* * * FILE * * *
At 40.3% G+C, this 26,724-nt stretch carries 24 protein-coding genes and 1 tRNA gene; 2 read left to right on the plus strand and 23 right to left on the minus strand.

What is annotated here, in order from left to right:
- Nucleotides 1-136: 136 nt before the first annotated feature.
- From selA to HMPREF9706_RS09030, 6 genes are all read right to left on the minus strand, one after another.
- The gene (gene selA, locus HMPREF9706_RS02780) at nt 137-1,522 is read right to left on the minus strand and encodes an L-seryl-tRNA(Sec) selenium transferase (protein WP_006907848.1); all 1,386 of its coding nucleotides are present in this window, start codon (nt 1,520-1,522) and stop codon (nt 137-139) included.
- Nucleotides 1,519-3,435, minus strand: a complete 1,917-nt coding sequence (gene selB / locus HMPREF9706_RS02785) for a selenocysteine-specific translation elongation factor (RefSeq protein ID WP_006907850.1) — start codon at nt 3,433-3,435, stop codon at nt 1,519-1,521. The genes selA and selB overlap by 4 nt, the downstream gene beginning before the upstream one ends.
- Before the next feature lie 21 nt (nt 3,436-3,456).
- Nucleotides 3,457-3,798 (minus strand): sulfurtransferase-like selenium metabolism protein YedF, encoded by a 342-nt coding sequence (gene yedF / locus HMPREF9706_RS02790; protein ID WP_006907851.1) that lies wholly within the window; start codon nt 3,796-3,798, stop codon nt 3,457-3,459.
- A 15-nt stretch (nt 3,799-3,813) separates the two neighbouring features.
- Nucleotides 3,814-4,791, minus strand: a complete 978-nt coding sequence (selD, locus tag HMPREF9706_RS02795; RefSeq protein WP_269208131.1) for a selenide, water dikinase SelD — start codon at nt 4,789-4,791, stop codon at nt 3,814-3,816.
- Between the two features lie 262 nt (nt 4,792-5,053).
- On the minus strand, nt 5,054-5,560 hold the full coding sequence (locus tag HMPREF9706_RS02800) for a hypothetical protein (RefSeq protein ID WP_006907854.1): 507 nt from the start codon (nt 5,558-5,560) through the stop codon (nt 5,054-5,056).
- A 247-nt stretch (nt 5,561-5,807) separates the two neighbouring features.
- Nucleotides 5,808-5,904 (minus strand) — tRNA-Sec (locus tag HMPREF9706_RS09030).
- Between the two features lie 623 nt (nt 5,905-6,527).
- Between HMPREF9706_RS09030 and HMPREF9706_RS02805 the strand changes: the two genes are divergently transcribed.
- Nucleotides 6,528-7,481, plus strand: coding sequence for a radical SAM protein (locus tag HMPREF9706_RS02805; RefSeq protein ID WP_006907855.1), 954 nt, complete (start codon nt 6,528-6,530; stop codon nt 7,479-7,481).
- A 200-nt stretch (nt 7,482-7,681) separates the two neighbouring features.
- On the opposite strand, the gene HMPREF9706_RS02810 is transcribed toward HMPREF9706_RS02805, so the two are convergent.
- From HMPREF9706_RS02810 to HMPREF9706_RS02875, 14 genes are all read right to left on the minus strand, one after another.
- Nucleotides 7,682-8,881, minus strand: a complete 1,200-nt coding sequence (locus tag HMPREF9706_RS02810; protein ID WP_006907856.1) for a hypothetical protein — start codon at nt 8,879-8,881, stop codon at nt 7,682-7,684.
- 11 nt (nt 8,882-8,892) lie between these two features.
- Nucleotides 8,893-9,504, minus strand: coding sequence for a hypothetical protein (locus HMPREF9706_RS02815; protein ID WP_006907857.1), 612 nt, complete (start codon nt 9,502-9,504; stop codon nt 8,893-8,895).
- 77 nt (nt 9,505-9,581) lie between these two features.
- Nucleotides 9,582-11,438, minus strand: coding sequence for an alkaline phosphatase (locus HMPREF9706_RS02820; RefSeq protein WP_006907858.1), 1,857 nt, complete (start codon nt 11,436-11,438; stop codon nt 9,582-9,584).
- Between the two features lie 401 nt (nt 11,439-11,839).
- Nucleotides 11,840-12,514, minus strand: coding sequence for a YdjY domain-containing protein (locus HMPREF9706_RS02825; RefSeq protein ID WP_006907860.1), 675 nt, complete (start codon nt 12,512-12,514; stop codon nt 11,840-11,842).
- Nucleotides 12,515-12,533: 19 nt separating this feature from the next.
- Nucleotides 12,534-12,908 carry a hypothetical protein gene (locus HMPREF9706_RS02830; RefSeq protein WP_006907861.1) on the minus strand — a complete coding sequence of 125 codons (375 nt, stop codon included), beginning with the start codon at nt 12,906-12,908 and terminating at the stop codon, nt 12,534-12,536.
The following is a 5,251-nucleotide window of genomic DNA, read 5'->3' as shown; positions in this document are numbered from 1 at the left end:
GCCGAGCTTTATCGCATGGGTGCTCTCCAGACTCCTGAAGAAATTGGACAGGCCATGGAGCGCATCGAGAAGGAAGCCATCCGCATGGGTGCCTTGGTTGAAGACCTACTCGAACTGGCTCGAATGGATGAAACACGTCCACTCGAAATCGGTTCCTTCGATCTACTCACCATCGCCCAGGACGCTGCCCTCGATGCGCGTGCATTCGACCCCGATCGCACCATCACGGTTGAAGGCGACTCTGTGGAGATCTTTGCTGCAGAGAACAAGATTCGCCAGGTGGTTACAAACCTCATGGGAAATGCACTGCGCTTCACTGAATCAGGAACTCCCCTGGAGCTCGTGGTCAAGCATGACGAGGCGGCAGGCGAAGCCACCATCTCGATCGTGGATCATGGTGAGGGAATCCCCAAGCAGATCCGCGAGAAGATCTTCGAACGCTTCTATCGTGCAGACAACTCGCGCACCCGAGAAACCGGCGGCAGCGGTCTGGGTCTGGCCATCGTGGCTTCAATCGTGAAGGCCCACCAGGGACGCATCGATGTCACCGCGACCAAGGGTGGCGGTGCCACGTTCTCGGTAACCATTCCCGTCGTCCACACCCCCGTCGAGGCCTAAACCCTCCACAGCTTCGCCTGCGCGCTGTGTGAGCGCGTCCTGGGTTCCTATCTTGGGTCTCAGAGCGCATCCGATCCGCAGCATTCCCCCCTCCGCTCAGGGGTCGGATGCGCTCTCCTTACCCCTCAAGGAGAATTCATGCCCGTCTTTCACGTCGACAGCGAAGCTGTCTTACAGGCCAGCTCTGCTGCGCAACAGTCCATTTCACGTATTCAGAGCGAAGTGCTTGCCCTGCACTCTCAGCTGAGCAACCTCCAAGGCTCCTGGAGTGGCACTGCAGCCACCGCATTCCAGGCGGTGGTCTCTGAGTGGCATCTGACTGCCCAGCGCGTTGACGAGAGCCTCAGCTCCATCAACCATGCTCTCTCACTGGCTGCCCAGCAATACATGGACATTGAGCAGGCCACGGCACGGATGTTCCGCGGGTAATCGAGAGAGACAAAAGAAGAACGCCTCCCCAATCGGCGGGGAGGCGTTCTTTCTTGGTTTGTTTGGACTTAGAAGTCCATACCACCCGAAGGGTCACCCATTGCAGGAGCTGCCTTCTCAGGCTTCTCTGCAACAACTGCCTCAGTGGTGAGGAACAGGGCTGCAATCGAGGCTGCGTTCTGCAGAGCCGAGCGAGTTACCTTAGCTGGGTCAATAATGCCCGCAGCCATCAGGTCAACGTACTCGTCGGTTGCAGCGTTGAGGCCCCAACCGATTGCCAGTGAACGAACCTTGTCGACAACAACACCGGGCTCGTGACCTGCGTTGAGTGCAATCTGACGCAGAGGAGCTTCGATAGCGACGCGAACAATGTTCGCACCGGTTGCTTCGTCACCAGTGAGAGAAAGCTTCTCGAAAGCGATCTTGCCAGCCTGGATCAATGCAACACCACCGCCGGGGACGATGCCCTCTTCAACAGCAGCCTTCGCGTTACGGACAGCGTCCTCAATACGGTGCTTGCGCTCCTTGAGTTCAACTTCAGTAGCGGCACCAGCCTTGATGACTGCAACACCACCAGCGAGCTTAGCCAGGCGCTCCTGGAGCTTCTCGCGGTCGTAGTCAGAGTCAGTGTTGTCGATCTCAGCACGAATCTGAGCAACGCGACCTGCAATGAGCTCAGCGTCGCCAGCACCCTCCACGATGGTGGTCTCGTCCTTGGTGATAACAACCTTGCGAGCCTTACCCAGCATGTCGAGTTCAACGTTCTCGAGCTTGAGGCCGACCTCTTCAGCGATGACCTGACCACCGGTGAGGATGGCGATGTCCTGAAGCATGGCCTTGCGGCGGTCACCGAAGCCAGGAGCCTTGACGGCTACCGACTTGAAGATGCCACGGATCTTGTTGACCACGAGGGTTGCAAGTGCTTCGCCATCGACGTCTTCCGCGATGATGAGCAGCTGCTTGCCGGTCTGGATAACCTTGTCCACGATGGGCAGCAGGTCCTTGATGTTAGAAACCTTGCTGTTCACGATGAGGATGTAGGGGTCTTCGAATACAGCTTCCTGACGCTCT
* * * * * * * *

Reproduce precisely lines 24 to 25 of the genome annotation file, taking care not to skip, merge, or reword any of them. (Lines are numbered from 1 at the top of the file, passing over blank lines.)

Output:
- 77 nt (nt 9,505-9,581) lie between these two features.
- Nucleotides 9,582-11,438, minus strand: coding sequence for an alkaline phosphatase (locus HMPREF9706_RS02820; RefSeq protein WP_006907858.1), 1,857 nt, complete (start codon nt 11,436-11,438; stop codon nt 9,582-9,584).